People with disabilities are more likely to be self-employed than people without disabilities, yet very few entrepreneurship centers specialize in guiding people with disabilities toward starting a business, said Viscardi Center Chief Program Officer Colleen Crispino.
So in October, the Viscardi Center will launch its very own effort called the National Center for Disability Entrepreneurship.
Designed for adults of all ages with any type of disability, the center will offer a 14-to-16-week program to guide participants toward creating a business plan and then offer mentorship and potential seed funding for a launch, Crispino said.
For a population that often faces barriers to traditional employment, self-employment provides an important alternative, said Kim Brussell, vice president of marketing and public affairs at the Viscardi Center in Albertson.
“We’re creating entrepreneurs out of people that may not have ever thought they could be an entrepreneur or business owner,” she said.
The program is accepting applications for its first cohort, which Crispino said would hopefully have about 10 participants.
The Viscardi Center has spent about 18 months putting the program together. It has partnered with Farmingdale State College’s Small Business Development Center, which will offer training and mentorship for participants.
The curriculum will include two sessions per week that will be up to 90 minutes, Crispino said.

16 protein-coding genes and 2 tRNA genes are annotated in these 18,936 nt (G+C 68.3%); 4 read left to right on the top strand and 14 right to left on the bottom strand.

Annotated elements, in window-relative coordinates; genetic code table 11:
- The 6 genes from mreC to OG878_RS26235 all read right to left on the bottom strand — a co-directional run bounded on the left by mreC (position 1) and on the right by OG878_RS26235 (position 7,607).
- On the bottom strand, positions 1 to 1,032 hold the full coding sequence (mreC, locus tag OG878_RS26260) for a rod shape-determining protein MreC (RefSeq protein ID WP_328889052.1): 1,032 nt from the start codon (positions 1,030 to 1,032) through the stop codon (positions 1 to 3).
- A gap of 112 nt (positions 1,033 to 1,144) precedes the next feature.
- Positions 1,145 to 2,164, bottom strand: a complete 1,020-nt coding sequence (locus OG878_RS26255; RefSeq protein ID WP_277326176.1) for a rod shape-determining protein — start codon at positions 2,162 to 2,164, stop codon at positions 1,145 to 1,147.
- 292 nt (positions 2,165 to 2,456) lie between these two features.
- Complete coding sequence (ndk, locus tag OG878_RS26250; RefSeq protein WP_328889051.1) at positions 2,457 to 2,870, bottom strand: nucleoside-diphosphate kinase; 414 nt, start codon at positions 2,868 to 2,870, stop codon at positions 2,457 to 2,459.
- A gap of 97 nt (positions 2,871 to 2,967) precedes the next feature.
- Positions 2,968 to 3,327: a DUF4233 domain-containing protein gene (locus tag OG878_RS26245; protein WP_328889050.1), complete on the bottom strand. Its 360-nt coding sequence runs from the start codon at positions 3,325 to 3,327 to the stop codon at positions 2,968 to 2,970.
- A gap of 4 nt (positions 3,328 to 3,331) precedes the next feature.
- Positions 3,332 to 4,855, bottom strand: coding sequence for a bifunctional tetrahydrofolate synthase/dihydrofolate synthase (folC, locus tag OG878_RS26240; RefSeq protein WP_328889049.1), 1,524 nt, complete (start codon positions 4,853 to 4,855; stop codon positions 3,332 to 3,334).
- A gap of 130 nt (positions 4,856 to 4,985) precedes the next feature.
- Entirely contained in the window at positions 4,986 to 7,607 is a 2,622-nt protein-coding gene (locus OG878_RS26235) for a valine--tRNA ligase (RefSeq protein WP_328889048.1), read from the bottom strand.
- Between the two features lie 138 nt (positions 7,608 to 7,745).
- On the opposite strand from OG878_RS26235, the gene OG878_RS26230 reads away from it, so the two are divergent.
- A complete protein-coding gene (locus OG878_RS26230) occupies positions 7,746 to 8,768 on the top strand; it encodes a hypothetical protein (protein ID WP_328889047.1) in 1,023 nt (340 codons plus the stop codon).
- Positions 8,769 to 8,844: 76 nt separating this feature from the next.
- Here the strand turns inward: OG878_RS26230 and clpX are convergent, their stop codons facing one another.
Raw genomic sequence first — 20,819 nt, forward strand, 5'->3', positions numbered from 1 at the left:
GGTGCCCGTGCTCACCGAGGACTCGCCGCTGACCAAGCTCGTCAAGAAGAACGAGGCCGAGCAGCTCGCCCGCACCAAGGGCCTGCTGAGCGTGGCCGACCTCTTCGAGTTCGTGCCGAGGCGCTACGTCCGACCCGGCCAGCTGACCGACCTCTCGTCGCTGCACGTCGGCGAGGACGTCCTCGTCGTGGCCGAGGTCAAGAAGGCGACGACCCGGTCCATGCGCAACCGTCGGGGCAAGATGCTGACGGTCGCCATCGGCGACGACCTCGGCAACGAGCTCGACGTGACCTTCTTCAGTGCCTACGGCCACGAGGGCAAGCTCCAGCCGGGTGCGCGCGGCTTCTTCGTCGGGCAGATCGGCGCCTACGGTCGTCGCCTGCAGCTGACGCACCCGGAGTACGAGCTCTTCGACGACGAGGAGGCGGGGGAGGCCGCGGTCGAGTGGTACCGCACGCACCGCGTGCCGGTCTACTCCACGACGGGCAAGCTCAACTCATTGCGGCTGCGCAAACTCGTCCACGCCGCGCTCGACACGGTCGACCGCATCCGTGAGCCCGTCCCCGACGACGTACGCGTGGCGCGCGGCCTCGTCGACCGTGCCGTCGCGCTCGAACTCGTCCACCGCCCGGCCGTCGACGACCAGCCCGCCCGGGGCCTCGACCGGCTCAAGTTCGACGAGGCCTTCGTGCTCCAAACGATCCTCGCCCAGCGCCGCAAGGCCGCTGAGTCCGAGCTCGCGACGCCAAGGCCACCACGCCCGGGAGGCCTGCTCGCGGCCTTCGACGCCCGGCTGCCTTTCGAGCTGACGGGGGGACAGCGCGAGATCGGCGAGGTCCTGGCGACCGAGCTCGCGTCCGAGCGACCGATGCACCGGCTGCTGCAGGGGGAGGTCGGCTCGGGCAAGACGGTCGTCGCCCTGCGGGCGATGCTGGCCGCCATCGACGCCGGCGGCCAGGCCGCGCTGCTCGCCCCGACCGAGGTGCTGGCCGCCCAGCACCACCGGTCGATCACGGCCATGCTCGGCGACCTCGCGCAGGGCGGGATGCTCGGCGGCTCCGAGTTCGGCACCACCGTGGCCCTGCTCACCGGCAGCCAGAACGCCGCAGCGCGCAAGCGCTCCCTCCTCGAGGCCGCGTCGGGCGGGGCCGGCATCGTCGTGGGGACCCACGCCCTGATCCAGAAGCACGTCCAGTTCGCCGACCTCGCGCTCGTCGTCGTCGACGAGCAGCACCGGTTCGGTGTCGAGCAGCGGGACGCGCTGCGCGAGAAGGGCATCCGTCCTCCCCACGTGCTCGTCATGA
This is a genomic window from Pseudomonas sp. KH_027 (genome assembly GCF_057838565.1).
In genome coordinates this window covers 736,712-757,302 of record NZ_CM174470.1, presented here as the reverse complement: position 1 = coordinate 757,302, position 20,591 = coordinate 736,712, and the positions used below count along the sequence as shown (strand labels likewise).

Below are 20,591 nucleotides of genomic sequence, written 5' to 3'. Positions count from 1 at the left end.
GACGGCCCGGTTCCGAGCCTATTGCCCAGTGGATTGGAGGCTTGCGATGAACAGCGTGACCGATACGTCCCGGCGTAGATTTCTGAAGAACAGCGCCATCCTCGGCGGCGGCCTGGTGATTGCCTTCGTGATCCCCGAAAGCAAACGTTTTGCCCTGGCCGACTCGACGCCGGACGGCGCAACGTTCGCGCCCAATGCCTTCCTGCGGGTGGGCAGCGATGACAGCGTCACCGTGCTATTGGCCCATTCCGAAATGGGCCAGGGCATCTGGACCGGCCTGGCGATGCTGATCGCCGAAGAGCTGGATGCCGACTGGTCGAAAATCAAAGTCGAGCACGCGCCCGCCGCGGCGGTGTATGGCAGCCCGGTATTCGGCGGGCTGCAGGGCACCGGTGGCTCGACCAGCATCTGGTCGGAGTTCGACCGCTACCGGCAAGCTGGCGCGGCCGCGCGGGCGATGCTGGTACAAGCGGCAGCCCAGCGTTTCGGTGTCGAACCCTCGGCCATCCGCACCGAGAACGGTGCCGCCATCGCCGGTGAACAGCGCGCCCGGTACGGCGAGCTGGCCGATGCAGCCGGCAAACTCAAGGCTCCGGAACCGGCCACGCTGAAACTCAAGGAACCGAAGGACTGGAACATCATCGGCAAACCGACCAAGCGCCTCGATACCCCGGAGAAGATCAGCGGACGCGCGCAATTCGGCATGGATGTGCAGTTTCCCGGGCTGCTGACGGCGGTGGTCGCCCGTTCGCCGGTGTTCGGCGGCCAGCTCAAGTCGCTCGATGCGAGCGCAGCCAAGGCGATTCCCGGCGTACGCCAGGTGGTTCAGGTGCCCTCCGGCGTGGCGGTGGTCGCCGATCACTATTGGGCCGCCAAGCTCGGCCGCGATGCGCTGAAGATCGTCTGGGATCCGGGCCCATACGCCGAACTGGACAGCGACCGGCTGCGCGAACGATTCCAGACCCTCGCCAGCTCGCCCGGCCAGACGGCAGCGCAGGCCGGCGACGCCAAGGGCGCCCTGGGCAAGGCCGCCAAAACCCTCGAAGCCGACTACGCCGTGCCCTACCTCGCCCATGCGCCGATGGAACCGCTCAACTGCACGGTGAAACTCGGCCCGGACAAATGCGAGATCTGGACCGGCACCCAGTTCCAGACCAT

“We have a very extensive history of supporting people with disabilities in employment so this is sort of a very natural branching out for us to now support them in self-employment,” she said.
When putting together the center, Crispino attended a conference called “Entrepreneurship for All” where people with disabilities were never even mentioned, she said.
Entrepreneurship centers often specialize in working with certain demographic groups but people with disabilities are rarely one of them, Crispino said.
According to 2018 U.S. Department of Labor statistics, 10.2 percent of employed people with disabilities are self-employed versus 6.1 percent for the nondisabled population.
“To be able to provide a linkage that will help people with disabilities take advantage of things people without disabilities have been taking advantage of for years will be exciting,” Crispino said.
Friday marks the 29th anniversary of the Americans with Disabilities Act, Viscardi Center President and CEO John D. Kemp said in a statement.
“Despite the progress that has been made in many areas, employment of people with disabilities continues to be staggeringly, and quite frankly unacceptably, low,” he said. “This under- and un-employment perpetuates us living at, or below, the poverty level. Self-employment offers an opportunity for us to utilize our talent and create a path to financial independence.”